It's okay to call Marian Gaborik hockey's next big star. Just don't say it to his coach.
Updated: March 19, 2003, 2:17 PM ETBy By Lindsay Berra, ESPN The Magazine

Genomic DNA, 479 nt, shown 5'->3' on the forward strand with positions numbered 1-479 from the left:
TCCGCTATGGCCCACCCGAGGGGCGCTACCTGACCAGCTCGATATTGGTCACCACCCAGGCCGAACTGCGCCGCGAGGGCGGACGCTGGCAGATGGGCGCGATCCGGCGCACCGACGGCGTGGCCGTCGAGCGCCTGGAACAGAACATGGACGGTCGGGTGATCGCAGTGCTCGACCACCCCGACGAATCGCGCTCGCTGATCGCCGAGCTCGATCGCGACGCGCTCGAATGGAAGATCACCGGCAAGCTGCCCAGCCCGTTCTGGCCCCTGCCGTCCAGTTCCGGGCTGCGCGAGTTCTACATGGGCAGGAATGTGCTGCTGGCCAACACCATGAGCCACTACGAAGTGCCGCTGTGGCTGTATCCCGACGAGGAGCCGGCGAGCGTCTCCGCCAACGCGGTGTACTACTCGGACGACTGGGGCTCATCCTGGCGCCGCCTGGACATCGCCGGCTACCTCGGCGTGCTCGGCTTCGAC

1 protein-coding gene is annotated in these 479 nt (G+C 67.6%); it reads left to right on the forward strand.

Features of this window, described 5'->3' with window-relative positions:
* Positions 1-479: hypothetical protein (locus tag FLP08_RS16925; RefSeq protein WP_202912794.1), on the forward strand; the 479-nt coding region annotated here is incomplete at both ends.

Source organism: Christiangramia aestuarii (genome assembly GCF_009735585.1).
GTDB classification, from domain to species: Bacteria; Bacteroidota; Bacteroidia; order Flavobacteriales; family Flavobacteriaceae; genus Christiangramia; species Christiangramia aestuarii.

Theirs is a hateful kind of cold, the kind that actually hurts. Night after night, Wild fans venture out into the frigid Minnesota air to coax life from the frozen engines of their cars. Some cross the icy Mississippi River from Minneapolis, or drive in from the eastern 'burbs, or trudge through the streets of St. Paul. Every game night, 18,568 of themmany wearing Wild No.10 sweatersfill the Xcel Center to the brim. Each time he touches the puck, they stand, they ooooh, they aaaah. The din increases with his every stride and crescendos with the shot. If this were a movie, it would seem hokey. But this is Minnesota, and there's nothing contrived about the adoration for Marian Gaborik. The fans know hockey, and they know greatness when they see it. On this night, Gaborik does not fail to astound. He drives up the right wing, passes the puck to himself off the half-wall and cuts to the outside, spinning perfectly around Flyers D Chris Therien, who is left stupefied at the blue line. Even the adoring crowd misses the shot and the great save being made by goalie Robert Esche to keep it out of the Flyers' net. They are hypnotized by the same move that has Therien looking like an old man fumbling for loose change.